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June 2015 ACM TODS Editorial

Editorial: The Best of Two Worlds: Present Your TODS Paper at SIGMOD?


It just became even more attractive to publish your research results in ACM Transactions on Database Systems: The leadership of ACM SIGMOD and TODS have decided to offer the authors of certain TODS papers the opportunity to present their paper at the “next” SIGMOD conference. This agreement aims to make it more attractive to members of the SIGMOD community to publish in TODS, as well as to further enrich the technical program at the SIGMOD conferences.

Journal and conference publication differ in a number of respects. In the following, I review important differences, from the perspective of journal publication, and present a case for publication in TODS.

World One: Journal Publication. When a submission is received for consideration of publication in TODS, the submission is assigned to an Associate Editor who then is in charge of handling the submission and, in a sense, serves as the submissions ombudsman: The handling Associate Editor aims to do what is right for the submission and will take into account the authors responses to reviews. While the aim is to provide review results within 4 months, the journals review process can accommodate special circumstances as needed to get things right. For example, additional reviews can be obtained in a review round, and an additional round of reviewing can be introduced.

The traditional conference review process has a fixed schedule of deadlines and does not offer this flexibility. Some conferences have tried to achieve some of the flexibility by allowing one round of revision. Some conferences have also introduced procedures that may be viewed as a means of approximating the Associate Editor role as found at journals. They have introduced program committee vice-chairs and meta-reviewers, and they have introduced author feedback.

In my experience, these innovations to the conference review process are valuable but do not combine to yield the benefits of the journal review process. Specifically, what I call “hit-and-run” reviews still occur at times. These are superficial reviews that simply reject a paper without offering specifics. Key reasons why such reviews occur is that they are fast to do and that reviewers know that they can get away with them because there is no time for iteration. And I believe that the vice-chair and meta-reviewer roles are not always effective, a key reason also being tight deadlines. When serving in those roles, one often has to make accept/reject recommendations with the information already available.

As another difference between the journal and conference review processes, the Associate Editor who handles a submission recruits the reviewers from the global population of researchers, not from a fixed program committee that represents a fraction of the community. Admittedly, the program committees of top conferences consist of excellent researchers, and, even with the possibility of recruiting from the entire population, it is not always possible to recruit the top experts as reviewers of a particular journal submission.

The characteristics of the journal review process described here enable a more careful journal review process. The additional iterations that characterize the journal review process generally yield improvements to the results being published and their presentation.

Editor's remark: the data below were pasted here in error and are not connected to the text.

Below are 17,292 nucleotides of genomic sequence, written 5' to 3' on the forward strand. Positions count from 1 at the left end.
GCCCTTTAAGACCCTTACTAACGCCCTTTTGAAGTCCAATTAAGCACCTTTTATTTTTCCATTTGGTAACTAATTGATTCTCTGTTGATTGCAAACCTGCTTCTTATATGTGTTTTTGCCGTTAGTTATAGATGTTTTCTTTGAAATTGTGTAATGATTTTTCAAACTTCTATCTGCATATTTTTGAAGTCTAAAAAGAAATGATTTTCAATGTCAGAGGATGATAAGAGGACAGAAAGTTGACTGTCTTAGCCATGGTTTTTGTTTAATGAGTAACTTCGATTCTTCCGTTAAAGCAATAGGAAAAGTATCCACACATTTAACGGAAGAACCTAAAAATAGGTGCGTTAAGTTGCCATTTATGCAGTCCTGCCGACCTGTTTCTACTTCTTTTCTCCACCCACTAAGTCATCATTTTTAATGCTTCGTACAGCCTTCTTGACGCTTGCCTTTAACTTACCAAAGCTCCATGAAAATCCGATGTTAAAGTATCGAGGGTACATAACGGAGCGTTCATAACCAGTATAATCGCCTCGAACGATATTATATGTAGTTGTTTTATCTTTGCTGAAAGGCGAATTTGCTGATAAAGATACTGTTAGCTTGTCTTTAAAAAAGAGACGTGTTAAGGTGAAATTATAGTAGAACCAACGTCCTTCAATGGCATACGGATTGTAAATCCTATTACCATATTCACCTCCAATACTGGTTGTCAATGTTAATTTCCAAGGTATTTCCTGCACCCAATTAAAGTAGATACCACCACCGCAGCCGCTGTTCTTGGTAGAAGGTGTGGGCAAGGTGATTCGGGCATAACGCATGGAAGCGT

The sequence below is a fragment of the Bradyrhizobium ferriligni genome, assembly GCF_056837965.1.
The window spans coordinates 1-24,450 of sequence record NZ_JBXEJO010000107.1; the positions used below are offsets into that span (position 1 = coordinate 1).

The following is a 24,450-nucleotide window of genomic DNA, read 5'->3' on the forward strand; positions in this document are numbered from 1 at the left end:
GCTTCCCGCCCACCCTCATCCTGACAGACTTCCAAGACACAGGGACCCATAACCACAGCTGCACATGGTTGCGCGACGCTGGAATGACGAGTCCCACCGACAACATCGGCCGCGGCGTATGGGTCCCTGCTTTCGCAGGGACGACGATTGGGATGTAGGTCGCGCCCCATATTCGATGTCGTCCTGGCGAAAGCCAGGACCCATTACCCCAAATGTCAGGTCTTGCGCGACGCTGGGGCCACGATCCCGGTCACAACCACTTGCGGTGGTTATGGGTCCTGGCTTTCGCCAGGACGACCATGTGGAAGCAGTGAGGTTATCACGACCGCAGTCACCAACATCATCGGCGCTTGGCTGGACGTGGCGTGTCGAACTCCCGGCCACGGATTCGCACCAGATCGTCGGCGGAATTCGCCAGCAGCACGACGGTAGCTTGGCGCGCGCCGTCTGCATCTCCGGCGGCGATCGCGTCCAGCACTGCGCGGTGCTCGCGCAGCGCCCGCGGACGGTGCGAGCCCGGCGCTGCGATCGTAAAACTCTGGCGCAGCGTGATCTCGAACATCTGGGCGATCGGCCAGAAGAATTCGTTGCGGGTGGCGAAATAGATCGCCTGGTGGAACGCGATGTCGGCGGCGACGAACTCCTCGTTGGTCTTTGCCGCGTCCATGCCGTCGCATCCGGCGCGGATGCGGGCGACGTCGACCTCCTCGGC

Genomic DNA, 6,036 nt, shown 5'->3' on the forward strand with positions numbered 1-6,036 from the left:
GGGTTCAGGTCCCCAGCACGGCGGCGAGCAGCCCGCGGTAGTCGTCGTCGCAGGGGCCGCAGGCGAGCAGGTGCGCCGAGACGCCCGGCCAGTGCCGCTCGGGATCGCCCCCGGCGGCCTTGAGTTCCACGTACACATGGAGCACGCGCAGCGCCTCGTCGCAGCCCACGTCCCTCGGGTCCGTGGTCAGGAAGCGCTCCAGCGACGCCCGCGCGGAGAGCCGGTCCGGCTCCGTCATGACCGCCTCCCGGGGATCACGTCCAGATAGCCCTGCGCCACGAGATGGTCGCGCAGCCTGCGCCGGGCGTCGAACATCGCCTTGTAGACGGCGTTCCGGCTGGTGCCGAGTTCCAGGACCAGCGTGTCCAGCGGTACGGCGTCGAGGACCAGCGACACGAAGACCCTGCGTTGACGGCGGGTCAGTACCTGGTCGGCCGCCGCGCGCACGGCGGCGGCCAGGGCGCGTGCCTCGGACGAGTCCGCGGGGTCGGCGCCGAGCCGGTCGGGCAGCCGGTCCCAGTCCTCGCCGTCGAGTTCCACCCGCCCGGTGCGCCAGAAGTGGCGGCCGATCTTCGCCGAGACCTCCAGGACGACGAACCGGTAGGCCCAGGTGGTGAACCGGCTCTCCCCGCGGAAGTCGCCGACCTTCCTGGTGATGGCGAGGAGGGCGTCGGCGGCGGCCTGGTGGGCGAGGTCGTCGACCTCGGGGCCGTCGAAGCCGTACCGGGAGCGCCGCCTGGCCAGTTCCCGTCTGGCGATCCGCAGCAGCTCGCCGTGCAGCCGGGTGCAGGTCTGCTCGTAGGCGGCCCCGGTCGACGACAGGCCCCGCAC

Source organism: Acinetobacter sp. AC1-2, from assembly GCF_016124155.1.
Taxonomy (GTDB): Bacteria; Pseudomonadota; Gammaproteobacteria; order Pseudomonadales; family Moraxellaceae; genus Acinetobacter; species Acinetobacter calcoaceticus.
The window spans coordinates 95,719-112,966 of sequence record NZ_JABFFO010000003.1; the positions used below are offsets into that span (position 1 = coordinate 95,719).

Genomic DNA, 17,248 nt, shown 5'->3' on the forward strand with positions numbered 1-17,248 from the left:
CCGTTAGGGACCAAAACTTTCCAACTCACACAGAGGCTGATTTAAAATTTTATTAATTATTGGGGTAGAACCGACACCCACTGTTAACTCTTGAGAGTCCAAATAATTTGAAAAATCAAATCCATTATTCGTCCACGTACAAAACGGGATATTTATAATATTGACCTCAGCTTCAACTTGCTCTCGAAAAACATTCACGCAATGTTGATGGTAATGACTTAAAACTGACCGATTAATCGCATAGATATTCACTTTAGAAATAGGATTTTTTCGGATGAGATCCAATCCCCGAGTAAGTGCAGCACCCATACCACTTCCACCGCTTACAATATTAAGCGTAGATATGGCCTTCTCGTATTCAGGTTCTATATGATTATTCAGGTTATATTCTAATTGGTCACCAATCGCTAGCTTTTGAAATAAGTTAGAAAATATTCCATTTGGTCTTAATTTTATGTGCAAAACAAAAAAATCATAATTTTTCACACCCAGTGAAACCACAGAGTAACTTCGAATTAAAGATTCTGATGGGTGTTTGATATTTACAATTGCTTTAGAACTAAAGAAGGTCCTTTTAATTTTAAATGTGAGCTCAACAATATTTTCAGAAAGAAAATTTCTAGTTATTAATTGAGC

Next, TODS papers are allowed to be 45 pages long in TODS format, and accompanying electronic-only appendices with no length restrictions are allowed. This arrangement affords authors exactly the space they need in order to present their results as best as possible. 

Further, accepted TODS papers are available online at the TODS website when they are ready; they are not hidden until they appear in a journal volume (or until a conference proceeding is made available, in the conference setting).

World Two: Conference Publication. However, conference publication also carries benefits inherently not available with traditional journal publication. When publishing in conference proceedings, the authors get to present their paper at a conference, typically either in a talk, as a poster, or both. And conference publication often means that the authors get funding that allows them to attend the conference, which then also allows them to attend other talks and to network with colleagues. Conference presentation also increases the visibility of the work.

TODS Paper Presentation at SIGMOD. The new agreement with ACM SIGMOD means that authors of TODS papers also get these benefits! The eligible papers include original research papers (i) that are not extensions of conference papers, (ii) that were accepted or published approximately within the year preceding the particular SIGMOD conference, and (iii) that were not already offered this opportunity at the previous conference. Focused surveys, critiques, corrections, and similar type papers are not eligible. These limitations mean that only entirely new, full papers are accommodated.

The presentation of a TODS paper at SIGMOD is in the form of a poster. As the data management community grows, more and more papers will be accepted at conferences such as SIGMOD. This means that there either has to be more parallel sessions with talks or that only some papers can be selected for presentation in the form of a talk. My guess is that poster presentation will gain in prominence in the years to come.

The agreement can be found in the “Policies” section of TODS’s website.

I hope that the opportunity to present TODS papers at SIGMOD will attract additional submissions to TODS.

Acknowledgments: Walid Aref and Divesh Srivastava provided helpful suggestions. However, they should not be held accountable for the views expressed here. ?

Christian S. Jensen
Editor-in-Chief

 
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